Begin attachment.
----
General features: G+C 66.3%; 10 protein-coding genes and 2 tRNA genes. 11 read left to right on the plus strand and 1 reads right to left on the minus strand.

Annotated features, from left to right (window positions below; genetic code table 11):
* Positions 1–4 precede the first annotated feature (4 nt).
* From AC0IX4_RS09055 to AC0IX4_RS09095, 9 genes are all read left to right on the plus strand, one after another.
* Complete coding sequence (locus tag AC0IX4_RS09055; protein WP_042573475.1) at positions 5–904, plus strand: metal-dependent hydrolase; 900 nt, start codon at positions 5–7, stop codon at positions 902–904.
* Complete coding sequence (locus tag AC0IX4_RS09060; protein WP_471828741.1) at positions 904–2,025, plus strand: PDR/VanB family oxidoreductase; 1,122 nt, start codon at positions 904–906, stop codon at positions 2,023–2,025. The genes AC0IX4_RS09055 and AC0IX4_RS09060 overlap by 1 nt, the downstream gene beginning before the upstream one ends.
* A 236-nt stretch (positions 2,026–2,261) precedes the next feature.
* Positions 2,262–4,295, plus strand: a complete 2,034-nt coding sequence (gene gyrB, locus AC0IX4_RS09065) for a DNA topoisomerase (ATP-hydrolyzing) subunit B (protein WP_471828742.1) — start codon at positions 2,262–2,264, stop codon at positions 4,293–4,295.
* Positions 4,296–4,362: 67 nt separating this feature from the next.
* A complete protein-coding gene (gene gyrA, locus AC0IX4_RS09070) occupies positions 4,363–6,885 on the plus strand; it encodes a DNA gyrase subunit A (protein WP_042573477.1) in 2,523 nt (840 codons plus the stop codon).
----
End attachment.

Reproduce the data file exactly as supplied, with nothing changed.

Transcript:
General features: G+C 66.3%; 10 protein-coding genes and 2 tRNA genes. 11 read left to right on the plus strand and 1 reads right to left on the minus strand.

Annotated features, from left to right (window positions below; genetic code table 11):
* Positions 1–4 precede the first annotated feature (4 nt).
* From AC0IX4_RS09055 to AC0IX4_RS09095, 9 genes are all read left to right on the plus strand, one after another.
* Complete coding sequence (locus tag AC0IX4_RS09055; protein WP_042573475.1) at positions 5–904, plus strand: metal-dependent hydrolase; 900 nt, start codon at positions 5–7, stop codon at positions 902–904.
* Complete coding sequence (locus tag AC0IX4_RS09060; protein WP_471828741.1) at positions 904–2,025, plus strand: PDR/VanB family oxidoreductase; 1,122 nt, start codon at positions 904–906, stop codon at positions 2,023–2,025. The genes AC0IX4_RS09055 and AC0IX4_RS09060 overlap by 1 nt, the downstream gene beginning before the upstream one ends.
* A 236-nt stretch (positions 2,026–2,261) precedes the next feature.
* Positions 2,262–4,295, plus strand: a complete 2,034-nt coding sequence (gene gyrB, locus AC0IX4_RS09065) for a DNA topoisomerase (ATP-hydrolyzing) subunit B (protein WP_471828742.1) — start codon at positions 2,262–2,264, stop codon at positions 4,293–4,295.
* Positions 4,296–4,362: 67 nt separating this feature from the next.
* A complete protein-coding gene (gene gyrA, locus AC0IX4_RS09070) occupies positions 4,363–6,885 on the plus strand; it encodes a DNA gyrase subunit A (protein WP_042573477.1) in 2,523 nt (840 codons plus the stop codon).